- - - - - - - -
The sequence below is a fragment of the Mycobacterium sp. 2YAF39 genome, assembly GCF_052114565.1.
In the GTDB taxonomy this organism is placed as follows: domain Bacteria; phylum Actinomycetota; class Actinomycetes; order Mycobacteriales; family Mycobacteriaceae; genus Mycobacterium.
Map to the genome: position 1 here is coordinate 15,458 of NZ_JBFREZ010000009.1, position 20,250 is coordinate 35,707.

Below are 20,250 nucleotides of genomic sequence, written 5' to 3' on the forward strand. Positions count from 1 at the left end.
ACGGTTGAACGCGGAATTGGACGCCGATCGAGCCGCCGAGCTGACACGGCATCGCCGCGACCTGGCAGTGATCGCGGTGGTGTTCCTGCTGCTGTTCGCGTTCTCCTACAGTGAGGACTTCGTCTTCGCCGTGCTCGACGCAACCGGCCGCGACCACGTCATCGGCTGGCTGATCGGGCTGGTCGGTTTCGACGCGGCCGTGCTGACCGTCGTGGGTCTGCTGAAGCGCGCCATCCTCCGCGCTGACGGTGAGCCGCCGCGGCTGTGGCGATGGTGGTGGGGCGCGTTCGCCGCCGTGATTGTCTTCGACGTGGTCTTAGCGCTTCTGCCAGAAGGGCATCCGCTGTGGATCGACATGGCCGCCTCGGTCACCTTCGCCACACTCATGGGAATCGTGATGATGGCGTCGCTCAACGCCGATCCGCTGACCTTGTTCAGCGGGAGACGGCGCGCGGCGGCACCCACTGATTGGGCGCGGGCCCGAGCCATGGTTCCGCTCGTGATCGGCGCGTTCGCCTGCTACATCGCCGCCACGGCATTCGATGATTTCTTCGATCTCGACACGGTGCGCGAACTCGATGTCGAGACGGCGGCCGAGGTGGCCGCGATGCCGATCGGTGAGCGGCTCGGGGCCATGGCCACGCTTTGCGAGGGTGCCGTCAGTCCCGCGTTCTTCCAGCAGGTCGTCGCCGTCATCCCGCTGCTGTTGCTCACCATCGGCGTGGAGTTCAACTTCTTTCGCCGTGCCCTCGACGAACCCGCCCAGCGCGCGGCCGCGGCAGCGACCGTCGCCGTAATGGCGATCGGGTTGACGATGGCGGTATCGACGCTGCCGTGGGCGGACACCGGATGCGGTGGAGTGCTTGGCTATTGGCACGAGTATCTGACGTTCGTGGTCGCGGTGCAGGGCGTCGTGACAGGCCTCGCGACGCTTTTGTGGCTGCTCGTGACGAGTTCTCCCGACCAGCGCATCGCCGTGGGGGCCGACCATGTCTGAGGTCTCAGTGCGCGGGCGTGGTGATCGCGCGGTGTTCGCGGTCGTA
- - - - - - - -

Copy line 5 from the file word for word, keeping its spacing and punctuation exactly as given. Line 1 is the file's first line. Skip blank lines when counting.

ACGGTTGAACGCGGAATTGGACGCCGATCGAGCCGCCGAGCTGACACGGCATCGCCGCGACCTGGCAGTGATCGCGGTGGTGTTCCTGCTGCTGTTCGCGTTCTCCTACAGTGAGGACTTCGTCTTCGCCGTGCTCGACGCAACCGGCCGCGACCACGTCATCGGCTGGCTGATCGGGCTGGTCGGTTTCGACGCGGCCGTGCTGACCGTCGTGGGTCTGCTGAAGCGCGCCATCCTCCGCGCTGACGGTGAGCCGCCGCGGCTGTGGCGATGGTGGTGGGGCGCGTTCGCCGCCGTGATTGTCTTCGACGTGGTCTTAGCGCTTCTGCCAGAAGGGCATCCGCTGTGGATCGACATGGCCGCCTCGGTCACCTTCGCCACACTCATGGGAATCGTGATGATGGCGTCGCTCAACGCCGATCCGCTGACCTTGTTCAGCGGGAGACGGCGCGCGGCGGCACCCACTGATTGGGCGCGGGCCCGAGCCATGGTTCCGCTCGTGATCGGCGCGTTCGCCTGCTACATCGCCGCCACGGCATTCGATGATTTCTTCGATCTCGACACGGTGCGCGAACTCGATGTCGAGACGGCGGCCGAGGTGGCCGCGATGCCGATCGGTGAGCGGCTCGGGGCCATGGCCACGCTTTGCGAGGGTGCCGTCAGTCCCGCGTTCTTCCAGCAGGTCGTCGCCGTCATCCCGCTGCTGTTGCTCACCATCGGCGTGGAGTTCAACTTCTTTCGCCGTGCCCTCGACGAACCCGCCCAGCGCGCGGCCGCGGCAGCGACCGTCGCCGTAATGGCGATCGGGTTGACGATGGCGGTATCGACGCTGCCGTGGGCGGACACCGGATGCGGTGGAGTGCTTGGCTATTGGCACGAGTATCTGACGTTCGTGGTCGCGGTGCAGGGCGTCGTGACAGGCCTCGCGACGCTTTTGTGGCTGCTCGTGACGAGTTCTCCCGACCAGCGCATCGCCGTGGGGGCCGACCATGTCTGAGGTCTCAGTGCGCGGGCGTGGTGATCGCGCGGTGTTCGCGGTCGTA